Another condition that can be assessed via telemedicine is allergic conjunctivitis. If a patient calls with ocular itching, they can be offered a virtual visit. The patient can then be assessed visually and asked a series of questions to determine whether anything more serious could be going on. If not, the appropriate treatment can be prescribed and a virtual follow-up can be scheduled to assess progress.

Billing & Coding for Telemedicine

It is important to realize that only evaluation & management codes can be billed for telemedicine, so visits must be medical in nature to qualify. Modifer 95 is currently being used to describe visits done by telehealth.

Telemedicine Platforms

During the pandemic, we can communicate with our patients using platforms we already have and use such as Facetime, Facebook Messenger, Google Hangouts, Zoom and Skype. Despite not being HIPAA-compliant, these forms of communication are being permitted during this public health emergency. If you find that telemedicine is better serving your patients, it may be worth investing in a HIPAA-compliant program, so you may continue this service post-pandemic. Such platforms include Skype for Business/Microsoft Teams, Zoom for Healthcare, Updox, VSee, Doxy.me, Google G Suite Hangouts Meet, Cisco Webex/Webex Teams, Amazon Chime, GoToMeeting and Spruce Health Care Messenger.

Lessons from COVID-19

Although most of us wish we didn’t have to live through this pandemic, it has allowed us to pause and think about a few things. By improving our office sanitation, we can demonstrate to patients that we care about their health, first and foremost. Rather than being burdened by these new measures, we can use them as an opportunity to stand out as a clean and safe practice.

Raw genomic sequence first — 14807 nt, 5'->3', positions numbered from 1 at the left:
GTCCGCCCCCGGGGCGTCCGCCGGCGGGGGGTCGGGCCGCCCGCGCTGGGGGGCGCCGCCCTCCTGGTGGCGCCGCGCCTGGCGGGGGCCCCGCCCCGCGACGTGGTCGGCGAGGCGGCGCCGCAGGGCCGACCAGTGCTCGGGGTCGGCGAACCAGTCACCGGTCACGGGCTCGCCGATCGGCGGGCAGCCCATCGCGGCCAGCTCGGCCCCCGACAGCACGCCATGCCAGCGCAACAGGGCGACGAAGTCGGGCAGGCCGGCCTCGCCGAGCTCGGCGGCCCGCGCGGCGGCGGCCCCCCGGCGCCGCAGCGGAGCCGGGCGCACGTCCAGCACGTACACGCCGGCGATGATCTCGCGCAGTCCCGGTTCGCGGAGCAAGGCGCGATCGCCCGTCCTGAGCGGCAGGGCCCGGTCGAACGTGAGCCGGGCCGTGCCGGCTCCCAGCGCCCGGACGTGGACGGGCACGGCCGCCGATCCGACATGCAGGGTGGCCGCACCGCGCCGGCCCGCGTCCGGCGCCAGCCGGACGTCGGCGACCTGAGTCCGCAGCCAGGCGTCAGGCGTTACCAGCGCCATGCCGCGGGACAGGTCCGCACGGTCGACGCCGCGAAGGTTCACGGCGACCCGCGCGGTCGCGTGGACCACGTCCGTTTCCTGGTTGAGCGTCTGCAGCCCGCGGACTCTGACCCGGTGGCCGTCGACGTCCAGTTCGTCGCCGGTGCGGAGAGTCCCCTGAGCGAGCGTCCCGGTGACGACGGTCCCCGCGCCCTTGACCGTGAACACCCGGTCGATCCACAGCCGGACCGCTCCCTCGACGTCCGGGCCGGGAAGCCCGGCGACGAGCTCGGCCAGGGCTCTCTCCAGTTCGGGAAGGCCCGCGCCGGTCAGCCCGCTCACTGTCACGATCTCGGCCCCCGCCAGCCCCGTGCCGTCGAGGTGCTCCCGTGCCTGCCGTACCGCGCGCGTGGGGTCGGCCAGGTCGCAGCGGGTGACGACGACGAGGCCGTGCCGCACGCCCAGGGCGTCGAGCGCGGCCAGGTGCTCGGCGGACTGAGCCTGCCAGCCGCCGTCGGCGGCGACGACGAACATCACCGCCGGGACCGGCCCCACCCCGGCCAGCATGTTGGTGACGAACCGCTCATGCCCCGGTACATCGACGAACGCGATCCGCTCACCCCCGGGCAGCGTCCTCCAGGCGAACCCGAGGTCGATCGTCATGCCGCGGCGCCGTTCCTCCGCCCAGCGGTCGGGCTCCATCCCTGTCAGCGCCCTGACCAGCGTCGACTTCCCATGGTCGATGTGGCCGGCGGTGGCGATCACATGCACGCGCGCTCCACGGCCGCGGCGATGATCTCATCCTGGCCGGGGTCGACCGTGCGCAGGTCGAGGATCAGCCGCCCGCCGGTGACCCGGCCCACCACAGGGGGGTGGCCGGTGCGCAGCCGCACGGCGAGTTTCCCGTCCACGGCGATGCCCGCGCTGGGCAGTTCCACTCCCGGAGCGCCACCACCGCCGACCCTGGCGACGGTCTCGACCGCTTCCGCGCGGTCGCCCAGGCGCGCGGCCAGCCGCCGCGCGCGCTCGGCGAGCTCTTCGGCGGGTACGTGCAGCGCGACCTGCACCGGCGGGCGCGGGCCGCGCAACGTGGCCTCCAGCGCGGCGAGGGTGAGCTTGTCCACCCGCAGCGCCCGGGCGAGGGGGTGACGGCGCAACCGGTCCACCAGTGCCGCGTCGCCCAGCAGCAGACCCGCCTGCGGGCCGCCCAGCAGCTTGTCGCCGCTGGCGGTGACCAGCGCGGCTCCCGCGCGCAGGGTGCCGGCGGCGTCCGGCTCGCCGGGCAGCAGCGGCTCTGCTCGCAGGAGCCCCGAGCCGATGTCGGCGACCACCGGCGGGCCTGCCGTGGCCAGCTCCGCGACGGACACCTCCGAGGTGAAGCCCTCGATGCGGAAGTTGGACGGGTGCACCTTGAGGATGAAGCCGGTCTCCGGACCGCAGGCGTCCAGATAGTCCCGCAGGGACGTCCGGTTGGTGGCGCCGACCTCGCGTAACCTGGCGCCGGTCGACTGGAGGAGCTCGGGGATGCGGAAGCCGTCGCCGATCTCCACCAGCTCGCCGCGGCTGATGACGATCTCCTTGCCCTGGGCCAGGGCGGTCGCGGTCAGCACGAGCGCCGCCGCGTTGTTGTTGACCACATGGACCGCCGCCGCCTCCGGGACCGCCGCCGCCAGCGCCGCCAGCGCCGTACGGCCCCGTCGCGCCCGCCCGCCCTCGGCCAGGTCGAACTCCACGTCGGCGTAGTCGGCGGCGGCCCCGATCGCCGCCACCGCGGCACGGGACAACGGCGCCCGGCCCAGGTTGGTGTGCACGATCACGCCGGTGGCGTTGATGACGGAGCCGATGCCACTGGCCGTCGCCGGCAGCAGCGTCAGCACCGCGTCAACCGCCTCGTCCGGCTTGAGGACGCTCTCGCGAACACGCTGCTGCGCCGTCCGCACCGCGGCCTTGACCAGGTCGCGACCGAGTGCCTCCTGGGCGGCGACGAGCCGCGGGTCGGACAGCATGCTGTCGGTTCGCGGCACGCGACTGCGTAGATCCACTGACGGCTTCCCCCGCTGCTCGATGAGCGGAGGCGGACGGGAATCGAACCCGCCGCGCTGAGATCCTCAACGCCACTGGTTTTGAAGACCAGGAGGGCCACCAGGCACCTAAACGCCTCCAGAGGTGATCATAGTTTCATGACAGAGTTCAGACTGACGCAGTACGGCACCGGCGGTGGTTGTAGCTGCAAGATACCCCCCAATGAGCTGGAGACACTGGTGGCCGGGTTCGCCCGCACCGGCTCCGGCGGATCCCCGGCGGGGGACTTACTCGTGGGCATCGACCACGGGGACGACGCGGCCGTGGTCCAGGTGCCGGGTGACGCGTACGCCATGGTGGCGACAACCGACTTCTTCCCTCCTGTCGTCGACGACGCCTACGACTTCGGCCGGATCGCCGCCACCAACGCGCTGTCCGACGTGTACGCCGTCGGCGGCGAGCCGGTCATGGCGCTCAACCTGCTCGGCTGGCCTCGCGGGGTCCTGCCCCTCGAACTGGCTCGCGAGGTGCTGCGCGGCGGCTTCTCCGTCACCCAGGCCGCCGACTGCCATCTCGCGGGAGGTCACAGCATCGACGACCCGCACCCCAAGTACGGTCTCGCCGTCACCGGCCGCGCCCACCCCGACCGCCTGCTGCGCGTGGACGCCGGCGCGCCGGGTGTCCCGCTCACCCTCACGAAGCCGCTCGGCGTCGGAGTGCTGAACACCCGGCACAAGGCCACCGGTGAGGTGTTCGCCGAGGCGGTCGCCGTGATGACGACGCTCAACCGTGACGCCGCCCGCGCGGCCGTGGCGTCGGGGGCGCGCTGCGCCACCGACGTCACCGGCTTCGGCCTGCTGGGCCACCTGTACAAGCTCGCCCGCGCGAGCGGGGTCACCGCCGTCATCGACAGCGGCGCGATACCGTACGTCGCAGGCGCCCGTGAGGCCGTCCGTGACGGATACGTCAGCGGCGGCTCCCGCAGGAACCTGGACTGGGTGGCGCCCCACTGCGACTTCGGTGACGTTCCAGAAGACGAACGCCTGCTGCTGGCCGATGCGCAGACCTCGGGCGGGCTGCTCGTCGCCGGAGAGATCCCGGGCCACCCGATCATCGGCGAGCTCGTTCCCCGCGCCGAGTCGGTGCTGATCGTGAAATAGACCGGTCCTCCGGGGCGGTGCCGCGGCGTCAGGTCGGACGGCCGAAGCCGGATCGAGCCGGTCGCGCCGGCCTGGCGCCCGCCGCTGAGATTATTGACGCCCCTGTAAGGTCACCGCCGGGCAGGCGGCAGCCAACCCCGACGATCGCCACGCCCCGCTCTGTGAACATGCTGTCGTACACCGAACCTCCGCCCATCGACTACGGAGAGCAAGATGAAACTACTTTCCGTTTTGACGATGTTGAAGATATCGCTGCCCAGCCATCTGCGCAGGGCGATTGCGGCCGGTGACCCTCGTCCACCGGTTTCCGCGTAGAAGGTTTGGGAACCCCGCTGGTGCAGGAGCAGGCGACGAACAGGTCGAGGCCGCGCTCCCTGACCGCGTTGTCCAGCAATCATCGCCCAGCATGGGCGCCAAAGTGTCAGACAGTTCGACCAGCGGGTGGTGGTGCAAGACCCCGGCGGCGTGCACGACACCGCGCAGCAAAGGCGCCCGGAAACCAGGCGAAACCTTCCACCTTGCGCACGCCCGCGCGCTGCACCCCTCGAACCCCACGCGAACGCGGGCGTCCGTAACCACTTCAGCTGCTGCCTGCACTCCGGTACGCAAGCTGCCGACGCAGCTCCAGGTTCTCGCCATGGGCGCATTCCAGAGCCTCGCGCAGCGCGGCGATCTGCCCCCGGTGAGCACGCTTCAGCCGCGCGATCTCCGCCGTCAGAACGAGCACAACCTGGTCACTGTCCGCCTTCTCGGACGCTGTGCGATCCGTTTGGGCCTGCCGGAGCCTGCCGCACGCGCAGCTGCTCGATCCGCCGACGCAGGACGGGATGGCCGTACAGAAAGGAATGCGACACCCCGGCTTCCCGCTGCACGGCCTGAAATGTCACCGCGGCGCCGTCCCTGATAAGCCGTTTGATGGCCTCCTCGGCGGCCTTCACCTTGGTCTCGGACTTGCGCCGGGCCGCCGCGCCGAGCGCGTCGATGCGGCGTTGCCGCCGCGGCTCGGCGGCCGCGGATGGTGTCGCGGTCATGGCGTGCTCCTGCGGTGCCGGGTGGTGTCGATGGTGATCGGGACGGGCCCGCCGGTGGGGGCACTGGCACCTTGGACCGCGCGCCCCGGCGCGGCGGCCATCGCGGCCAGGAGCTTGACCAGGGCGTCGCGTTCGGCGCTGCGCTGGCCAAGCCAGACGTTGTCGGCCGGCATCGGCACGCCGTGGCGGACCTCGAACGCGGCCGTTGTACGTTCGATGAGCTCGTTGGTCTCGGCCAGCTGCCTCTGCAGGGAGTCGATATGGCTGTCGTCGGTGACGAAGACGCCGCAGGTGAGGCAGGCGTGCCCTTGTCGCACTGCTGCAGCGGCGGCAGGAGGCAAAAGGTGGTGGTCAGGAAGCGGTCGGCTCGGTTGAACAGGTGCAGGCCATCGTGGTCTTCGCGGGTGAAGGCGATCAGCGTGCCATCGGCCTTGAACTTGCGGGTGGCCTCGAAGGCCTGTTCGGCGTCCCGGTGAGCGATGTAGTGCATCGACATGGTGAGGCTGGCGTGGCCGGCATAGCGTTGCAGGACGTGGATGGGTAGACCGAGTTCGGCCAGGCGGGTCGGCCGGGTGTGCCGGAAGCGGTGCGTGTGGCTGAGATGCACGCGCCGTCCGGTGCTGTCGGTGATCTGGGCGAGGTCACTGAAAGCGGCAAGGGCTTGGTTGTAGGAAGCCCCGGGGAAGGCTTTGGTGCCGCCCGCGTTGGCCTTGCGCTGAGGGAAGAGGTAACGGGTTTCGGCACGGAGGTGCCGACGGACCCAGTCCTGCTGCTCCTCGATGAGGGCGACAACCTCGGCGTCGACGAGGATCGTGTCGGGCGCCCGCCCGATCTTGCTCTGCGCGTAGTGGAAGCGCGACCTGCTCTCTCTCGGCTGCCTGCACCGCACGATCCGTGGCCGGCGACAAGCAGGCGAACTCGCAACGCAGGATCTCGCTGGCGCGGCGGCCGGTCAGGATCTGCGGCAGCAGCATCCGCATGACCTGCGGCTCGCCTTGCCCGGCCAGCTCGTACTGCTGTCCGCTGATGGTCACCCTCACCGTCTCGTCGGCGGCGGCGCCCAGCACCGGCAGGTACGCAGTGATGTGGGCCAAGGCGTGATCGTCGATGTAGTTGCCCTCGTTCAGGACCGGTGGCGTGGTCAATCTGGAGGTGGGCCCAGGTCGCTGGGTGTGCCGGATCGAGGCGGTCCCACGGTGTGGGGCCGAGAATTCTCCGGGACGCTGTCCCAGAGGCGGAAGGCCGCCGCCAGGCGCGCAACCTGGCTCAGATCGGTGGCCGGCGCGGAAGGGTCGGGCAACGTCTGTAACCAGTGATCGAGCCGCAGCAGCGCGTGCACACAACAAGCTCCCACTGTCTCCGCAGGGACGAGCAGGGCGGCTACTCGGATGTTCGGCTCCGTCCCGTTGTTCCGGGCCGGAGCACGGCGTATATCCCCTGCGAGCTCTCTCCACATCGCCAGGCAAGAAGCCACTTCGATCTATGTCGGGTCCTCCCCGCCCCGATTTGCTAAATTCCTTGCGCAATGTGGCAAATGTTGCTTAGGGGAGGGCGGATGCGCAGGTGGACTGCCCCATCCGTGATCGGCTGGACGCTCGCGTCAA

The pandemic has also allowed us to explore telemedicine as a means to reach our patients. Post-pandemic, this can help us to continue to serve our patients with transportation issues, those who live in rural areas or those who simply desire the convenience of telemedicine. This may not look like the traditional face of marketing, but it may be a way to set yourself apart in this day and age.

Sara Frye, OD, MPH, FAAO

Dr. Sara Frye obtained her Bachelor of Science from the University of British Columbia in Canada, after growing up in France. Her Doctor of Optometry (OD) degree is from Nova Southeastern University, where she received the Florida Optometric Association Presidential Award and went on to complete a post-doctoral residency at UC Berkeley. She has gone to do her Master of Public Health (MPH) at the University of Arizona and is a Fellow of the American Academy of Optometry (FAAO). Dr. Frye was on faculty at Midwestern University for five years. She earned the rank of Associate Professor for her performance in teaching, research and service. Although her residency training was in cornea & contact lenses, her current practice focuses on the diagnosis and treatment of ocular disease. She also runs a specialty dry eye clinic, where she offers customized and contemporary treatments. Dr. Frye speaks French and is passionate about travel, cooking, fitness...and writing!